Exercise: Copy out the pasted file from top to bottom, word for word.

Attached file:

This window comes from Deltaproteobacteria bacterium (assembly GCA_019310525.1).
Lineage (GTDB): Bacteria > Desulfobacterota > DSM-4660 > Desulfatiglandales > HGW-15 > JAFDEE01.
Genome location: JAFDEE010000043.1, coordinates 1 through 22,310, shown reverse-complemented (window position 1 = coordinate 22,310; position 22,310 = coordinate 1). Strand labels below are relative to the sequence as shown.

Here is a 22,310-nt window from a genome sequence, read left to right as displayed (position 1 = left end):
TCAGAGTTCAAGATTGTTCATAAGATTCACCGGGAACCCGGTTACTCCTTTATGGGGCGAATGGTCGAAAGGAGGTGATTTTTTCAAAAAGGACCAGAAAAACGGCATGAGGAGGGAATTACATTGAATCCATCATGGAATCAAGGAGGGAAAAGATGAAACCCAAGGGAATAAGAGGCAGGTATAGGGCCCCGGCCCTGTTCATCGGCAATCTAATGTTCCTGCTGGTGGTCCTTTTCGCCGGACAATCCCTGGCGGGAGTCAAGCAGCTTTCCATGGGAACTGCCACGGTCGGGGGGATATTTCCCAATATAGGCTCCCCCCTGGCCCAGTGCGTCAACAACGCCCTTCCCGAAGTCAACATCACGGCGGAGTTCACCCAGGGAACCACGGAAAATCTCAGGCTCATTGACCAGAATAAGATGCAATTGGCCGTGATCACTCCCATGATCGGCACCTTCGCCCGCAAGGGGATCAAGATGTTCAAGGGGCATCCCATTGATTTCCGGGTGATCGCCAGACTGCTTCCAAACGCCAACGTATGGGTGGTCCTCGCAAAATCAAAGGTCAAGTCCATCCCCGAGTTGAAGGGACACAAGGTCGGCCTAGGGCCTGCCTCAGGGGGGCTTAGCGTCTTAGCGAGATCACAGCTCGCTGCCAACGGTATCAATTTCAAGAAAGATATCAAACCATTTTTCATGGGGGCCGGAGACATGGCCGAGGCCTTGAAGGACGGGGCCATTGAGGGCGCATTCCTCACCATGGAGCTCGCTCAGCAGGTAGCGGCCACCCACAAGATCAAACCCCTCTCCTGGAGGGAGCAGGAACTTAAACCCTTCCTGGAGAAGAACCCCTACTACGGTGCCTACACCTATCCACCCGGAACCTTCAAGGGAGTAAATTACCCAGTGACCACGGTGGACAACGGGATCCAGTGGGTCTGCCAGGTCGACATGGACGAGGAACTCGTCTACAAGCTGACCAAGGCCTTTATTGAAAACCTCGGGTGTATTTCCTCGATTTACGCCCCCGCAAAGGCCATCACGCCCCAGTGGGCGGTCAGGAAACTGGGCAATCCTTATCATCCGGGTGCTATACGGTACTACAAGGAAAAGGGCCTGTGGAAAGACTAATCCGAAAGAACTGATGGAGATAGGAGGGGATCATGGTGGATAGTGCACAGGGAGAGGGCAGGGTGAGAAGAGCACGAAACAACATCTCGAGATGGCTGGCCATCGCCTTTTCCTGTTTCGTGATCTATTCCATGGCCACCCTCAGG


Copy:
This window comes from Deltaproteobacteria bacterium (assembly GCA_019310525.1).
Lineage (GTDB): Bacteria > Desulfobacterota > DSM-4660 > Desulfatiglandales > HGW-15 > JAFDEE01.
Genome location: JAFDEE010000043.1, coordinates 1 through 22,310, shown reverse-complemented (window position 1 = coordinate 22,310; position 22,310 = coordinate 1). Strand labels below are relative to the sequence as shown.

Here is a 22,310-nt window from a genome sequence, read left to right as displayed (position 1 = left end):
TCAGAGTTCAAGATTGTTCATAAGATTCACCGGGAACCCGGTTACTCCTTTATGGGGCGAATGGTCGAAAGGAGGTGATTTTTTCAAAAAGGACCAGAAAAACGGCATGAGGAGGGAATTACATTGAATCCATCATGGAATCAAGGAGGGAAAAGATGAAACCCAAGGGAATAAGAGGCAGGTATAGGGCCCCGGCCCTGTTCATCGGCAATCTAATGTTCCTGCTGGTGGTCCTTTTCGCCGGACAATCCCTGGCGGGAGTCAAGCAGCTTTCCATGGGAACTGCCACGGTCGGGGGGATATTTCCCAATATAGGCTCCCCCCTGGCCCAGTGCGTCAACAACGCCCTTCCCGAAGTCAACATCACGGCGGAGTTCACCCAGGGAACCACGGAAAATCTCAGGCTCATTGACCAGAATAAGATGCAATTGGCCGTGATCACTCCCATGATCGGCACCTTCGCCCGCAAGGGGATCAAGATGTTCAAGGGGCATCCCATTGATTTCCGGGTGATCGCCAGACTGCTTCCAAACGCCAACGTATGGGTGGTCCTCGCAAAATCAAAGGTCAAGTCCATCCCCGAGTTGAAGGGACACAAGGTCGGCCTAGGGCCTGCCTCAGGGGGGCTTAGCGTCTTAGCGAGATCACAGCTCGCTGCCAACGGTATCAATTTCAAGAAAGATATCAAACCATTTTTCATGGGGGCCGGAGACATGGCCGAGGCCTTGAAGGACGGGGCCATTGAGGGCGCATTCCTCACCATGGAGCTCGCTCAGCAGGTAGCGGCCACCCACAAGATCAAACCCCTCTCCTGGAGGGAGCAGGAACTTAAACCCTTCCTGGAGAAGAACCCCTACTACGGTGCCTACACCTATCCACCCGGAACCTTCAAGGGAGTAAATTACCCAGTGACCACGGTGGACAACGGGATCCAGTGGGTCTGCCAGGTCGACATGGACGAGGAACTCGTCTACAAGCTGACCAAGGCCTTTATTGAAAACCTCGGGTGTATTTCCTCGATTTACGCCCCCGCAAAGGCCATCACGCCCCAGTGGGCGGTCAGGAAACTGGGCAATCCTTATCATCCGGGTGCTATACGGTACTACAAGGAAAAGGGCCTGTGGAAAGACTAATCCGAAAGAACTGATGGAGATAGGAGGGGATCATGGTGGATAGTGCACAGGGAGAGGGCAGGGTGAGAAGAGCACGAAACAACATCTCGAGATGGCTGGCCATCGCCTTTTCCTGTTTCGTGATCTATTCCATGGCCACCCTCAGG